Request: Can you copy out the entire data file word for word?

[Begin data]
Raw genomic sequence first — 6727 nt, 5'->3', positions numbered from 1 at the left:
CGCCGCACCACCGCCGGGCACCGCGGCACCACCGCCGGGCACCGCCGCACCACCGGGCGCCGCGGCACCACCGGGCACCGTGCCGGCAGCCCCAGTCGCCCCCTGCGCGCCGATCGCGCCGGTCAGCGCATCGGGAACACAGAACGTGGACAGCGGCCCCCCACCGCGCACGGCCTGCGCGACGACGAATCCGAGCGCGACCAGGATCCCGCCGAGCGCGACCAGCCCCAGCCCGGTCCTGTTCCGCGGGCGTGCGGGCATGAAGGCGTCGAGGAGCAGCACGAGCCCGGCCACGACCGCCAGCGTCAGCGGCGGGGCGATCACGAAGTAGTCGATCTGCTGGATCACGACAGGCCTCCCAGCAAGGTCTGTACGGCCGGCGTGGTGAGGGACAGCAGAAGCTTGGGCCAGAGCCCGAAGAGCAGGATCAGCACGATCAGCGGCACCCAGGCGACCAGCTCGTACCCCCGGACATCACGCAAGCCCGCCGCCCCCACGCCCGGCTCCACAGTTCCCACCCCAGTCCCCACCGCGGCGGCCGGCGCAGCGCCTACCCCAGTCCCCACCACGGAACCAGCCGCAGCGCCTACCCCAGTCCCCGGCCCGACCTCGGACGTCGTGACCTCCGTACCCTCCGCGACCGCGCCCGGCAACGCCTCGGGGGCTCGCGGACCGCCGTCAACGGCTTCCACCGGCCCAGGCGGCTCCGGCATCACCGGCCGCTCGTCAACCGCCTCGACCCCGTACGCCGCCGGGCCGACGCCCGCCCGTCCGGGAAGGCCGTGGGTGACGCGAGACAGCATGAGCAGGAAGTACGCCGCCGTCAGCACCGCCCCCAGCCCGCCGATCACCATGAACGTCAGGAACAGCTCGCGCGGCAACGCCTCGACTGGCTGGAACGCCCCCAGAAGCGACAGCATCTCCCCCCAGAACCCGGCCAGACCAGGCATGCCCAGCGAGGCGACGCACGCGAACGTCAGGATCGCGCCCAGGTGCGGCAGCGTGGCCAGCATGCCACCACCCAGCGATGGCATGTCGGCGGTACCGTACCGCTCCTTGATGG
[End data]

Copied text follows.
Raw genomic sequence first — 6727 nt, 5'->3', positions numbered from 1 at the left:
CGCCGCACCACCGCCGGGCACCGCGGCACCACCGCCGGGCACCGCCGCACCACCGGGCGCCGCGGCACCACCGGGCACCGTGCCGGCAGCCCCAGTCGCCCCCTGCGCGCCGATCGCGCCGGTCAGCGCATCGGGAACACAGAACGTGGACAGCGGCCCCCCACCGCGCACGGCCTGCGCGACGACGAATCCGAGCGCGACCAGGATCCCGCCGAGCGCGACCAGCCCCAGCCCGGTCCTGTTCCGCGGGCGTGCGGGCATGAAGGCGTCGAGGAGCAGCACGAGCCCGGCCACGACCGCCAGCGTCAGCGGCGGGGCGATCACGAAGTAGTCGATCTGCTGGATCACGACAGGCCTCCCAGCAAGGTCTGTACGGCCGGCGTGGTGAGGGACAGCAGAAGCTTGGGCCAGAGCCCGAAGAGCAGGATCAGCACGATCAGCGGCACCCAGGCGACCAGCTCGTACCCCCGGACATCACGCAAGCCCGCCGCCCCCACGCCCGGCTCCACAGTTCCCACCCCAGTCCCCACCGCGGCGGCCGGCGCAGCGCCTACCCCAGTCCCCACCACGGAACCAGCCGCAGCGCCTACCCCAGTCCCCGGCCCGACCTCGGACGTCGTGACCTCCGTACCCTCCGCGACCGCGCCCGGCAACGCCTCGGGGGCTCGCGGACCGCCGTCAACGGCTTCCACCGGCCCAGGCGGCTCCGGCATCACCGGCCGCTCGTCAACCGCCTCGACCCCGTACGCCGCCGGGCCGACGCCCGCCCGTCCGGGAAGGCCGTGGGTGACGCGAGACAGCATGAGCAGGAAGTACGCCGCCGTCAGCACCGCCCCCAGCCCGCCGATCACCATGAACGTCAGGAACAGCTCGCGCGGCAACGCCTCGACTGGCTGGAACGCCCCCAGAAGCGACAGCATCTCCCCCCAGAACCCGGCCAGACCAGGCATGCCCAGCGAGGCGACGCACGCGAACGTCAGGATCGCGCCCAGGTGCGGCAGCGTGGCCAGCATGCCACCACCCAGCGATGGCATGTCGGCGGTACCGTACCGCTCCTTGATGG